Yeah, so when we think of race in the way that we communicate this race as color, right. So, you may have someone who is Latinx, they may be, you know, you notice this a lot in Argentina, and some of the South American countries where they may be blond haired and blue eyes, and so they’re actually white, but they would tell you, I’m Argentinian, I would consider myself Hispanic or of Latin descent. And so that really speaks to their culture when we get into Hispanic or things like that. It’s interesting for me how the census and how we describe overall, these various races, why we are asked to check these boxes. And, in many cases, it feels like it is to divide. We start with the social construct of race, your color, but what you don’t see when you see someone’s color is their culture. If I get pulled over by a police officer, and this is no sleight to police officers, because I have many of them in my family. My cousin is the chief of police for schools, and so I’ve had really good relationships with officers here locally. And one of the things is if I get pulled over, I’m not Jamaican, I’m not Haitian, I’m not any of these things. I would just be a black man. But once I start speaking, you may start to pick up a dialect that says, okay, culturally, you may have a different experience, we find this a lot too with folks who are not African American. So if you’re not from America, you may have a different experience than someone who is from the islands, it’s kind of like to say African American, for some of them is actually a slight, it’s like, well, that’s not what I am. And so that really digs into culture, but really race is that face value. It’s the first thing we see, it’s right in front of you. And the goal is how do we remove that as our process of elimination for a person? How do I not look at you, and take whatever my experiences are, that shaped my beliefs that lead to my actions and outcomes, how do I strip that away and truly get to know the human being, and not so much the human doing?
Joe Hamilton 17:24
Yeah, so it seems like then a big an effort of change will be around sort of the order of ops for profiling. I say profiling in the sense that all humans have to take information and make assumptions or else our brains will be overloaded, right. And so we’re essentially being trained to profile first by color. And there are better ways to figure out who a person is right. And so maybe that’s a piece of the work. But you know, does kind of feed back into, I think, something that’s been part of humanity forever, which is tribalism. And there are historic just by straight logistics, right? Tribes have typically been of the same region or area and, and maybe mixed race within the tribes, but they had some combining factor that made them the us and the others the other, right. But now we’re running this in this melting pot experiment, which has not really been done before in humanity, where so many different people are coming together, and then a lot of the traditional elements of tribes are being redefined, and maybe that’s a big piece of the work.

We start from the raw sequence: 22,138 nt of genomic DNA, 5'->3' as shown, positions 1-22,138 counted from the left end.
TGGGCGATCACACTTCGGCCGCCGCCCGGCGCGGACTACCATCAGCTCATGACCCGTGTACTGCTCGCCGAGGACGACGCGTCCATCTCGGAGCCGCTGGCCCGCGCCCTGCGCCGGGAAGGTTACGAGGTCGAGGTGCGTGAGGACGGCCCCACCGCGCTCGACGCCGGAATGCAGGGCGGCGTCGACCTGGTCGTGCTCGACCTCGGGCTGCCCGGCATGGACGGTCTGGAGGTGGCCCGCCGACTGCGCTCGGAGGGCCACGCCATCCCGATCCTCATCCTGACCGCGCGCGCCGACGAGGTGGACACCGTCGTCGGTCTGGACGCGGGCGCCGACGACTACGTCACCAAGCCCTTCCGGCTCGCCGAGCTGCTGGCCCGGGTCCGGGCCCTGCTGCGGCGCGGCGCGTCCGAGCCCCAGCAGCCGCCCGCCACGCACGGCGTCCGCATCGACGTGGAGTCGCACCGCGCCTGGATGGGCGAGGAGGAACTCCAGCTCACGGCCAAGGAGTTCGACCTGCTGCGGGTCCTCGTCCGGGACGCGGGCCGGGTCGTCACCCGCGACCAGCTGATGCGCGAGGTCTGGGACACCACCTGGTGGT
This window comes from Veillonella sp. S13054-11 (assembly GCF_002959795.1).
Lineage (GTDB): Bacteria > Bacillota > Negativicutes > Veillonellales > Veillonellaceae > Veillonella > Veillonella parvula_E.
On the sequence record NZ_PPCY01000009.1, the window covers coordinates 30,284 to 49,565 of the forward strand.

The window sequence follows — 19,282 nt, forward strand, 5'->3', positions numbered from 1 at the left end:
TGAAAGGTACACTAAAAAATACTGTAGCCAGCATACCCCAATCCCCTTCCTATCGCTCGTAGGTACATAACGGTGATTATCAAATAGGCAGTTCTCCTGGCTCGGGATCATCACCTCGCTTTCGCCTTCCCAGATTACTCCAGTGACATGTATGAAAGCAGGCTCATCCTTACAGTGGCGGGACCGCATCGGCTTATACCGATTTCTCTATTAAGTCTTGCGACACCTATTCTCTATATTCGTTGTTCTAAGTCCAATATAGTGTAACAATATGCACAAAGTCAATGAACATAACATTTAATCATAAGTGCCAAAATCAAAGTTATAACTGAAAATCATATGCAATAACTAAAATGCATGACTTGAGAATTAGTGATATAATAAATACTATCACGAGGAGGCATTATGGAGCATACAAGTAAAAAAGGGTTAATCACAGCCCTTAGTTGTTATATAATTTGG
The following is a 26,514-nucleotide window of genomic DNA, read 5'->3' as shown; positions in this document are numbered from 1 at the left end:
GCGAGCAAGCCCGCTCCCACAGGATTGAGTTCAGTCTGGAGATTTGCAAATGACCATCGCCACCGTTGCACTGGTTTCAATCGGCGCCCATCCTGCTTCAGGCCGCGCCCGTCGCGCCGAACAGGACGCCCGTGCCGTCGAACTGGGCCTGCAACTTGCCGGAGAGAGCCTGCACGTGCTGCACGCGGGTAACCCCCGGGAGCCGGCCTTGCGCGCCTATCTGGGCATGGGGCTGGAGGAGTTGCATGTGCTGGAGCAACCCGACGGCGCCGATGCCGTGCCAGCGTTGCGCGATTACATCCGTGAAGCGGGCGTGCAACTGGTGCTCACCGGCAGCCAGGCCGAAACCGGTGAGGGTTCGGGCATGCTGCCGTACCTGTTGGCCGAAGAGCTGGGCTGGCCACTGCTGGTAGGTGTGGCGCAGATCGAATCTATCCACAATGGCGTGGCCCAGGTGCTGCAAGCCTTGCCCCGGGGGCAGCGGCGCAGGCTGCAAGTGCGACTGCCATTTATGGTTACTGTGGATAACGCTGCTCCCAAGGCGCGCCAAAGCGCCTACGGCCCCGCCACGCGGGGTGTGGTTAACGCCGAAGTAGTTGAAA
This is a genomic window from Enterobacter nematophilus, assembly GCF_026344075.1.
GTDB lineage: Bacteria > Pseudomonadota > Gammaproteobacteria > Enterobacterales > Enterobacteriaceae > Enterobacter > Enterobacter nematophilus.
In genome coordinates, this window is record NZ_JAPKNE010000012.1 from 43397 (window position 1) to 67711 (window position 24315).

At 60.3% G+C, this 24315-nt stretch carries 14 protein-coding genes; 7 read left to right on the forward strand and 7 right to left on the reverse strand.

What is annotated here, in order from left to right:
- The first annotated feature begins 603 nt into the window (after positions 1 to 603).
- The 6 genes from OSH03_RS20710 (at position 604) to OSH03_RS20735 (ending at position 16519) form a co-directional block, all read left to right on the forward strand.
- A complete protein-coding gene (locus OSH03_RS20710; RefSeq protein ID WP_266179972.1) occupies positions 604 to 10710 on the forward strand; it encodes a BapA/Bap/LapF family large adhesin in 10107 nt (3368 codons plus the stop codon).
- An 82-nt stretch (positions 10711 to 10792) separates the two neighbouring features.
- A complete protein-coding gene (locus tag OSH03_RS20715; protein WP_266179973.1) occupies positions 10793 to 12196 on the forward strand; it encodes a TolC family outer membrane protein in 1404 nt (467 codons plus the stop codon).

Marcus Brooks 18:22
Yeah, no, I love that. And you think about St. Pete as a tribe. What would it look like if all people from all walks of life, trying to have this human experience and lift up a community in a city came together to solve a lot of the issues, to achieve a similar goal. That would technically be the win, and that’s essentially how the center is designed. It’s not the space for the call out, we’re actually not interested in that. What we are interested in is calling people in and bringing their intrinsic value that no one else has. We were all put here, and you have something that I don’t have. If I can’t tap into that, how are we going to solve the overall problem? We don’t want the echo chamber of people who all believe and share the same to your point order of operations where the way I process the same way you process and we’re all just going to come together and solve these problems. That’s not going to get us to where we need to go. Right, that would be the definition of insanity. We’re just doing the same thing. What does it look like for law enforcement to come together with community members, to come together with business owners, both small and large, with nonprofits to remove your titles in this space, right? If you’re the mayor, great. If you’re a grandmother who’s retired, sit down with the mayor, and let’s have a conversation so that we can move towards action. And with that action, it’s not a one off. The center is not really designed for these one off spaces. We want people to come in and start to build out the plan. So we may have had the event and everyone was excited. What are we going to do next? When will I see you again, so that we can begin, and we can continue the work. And ultimately this is a 10 year process in many cases. 400 years of an experience can’t be undone in one event, two events, one year. We know that we’re in it for the long haul, and that’s really why the Foundation for Healthy St. Petersburg is focusing on the big picture, the systems change, and not just pointing the finger at the individuals, because we’re not really going to get there if we go down that path.
Joe Hamilton 20:17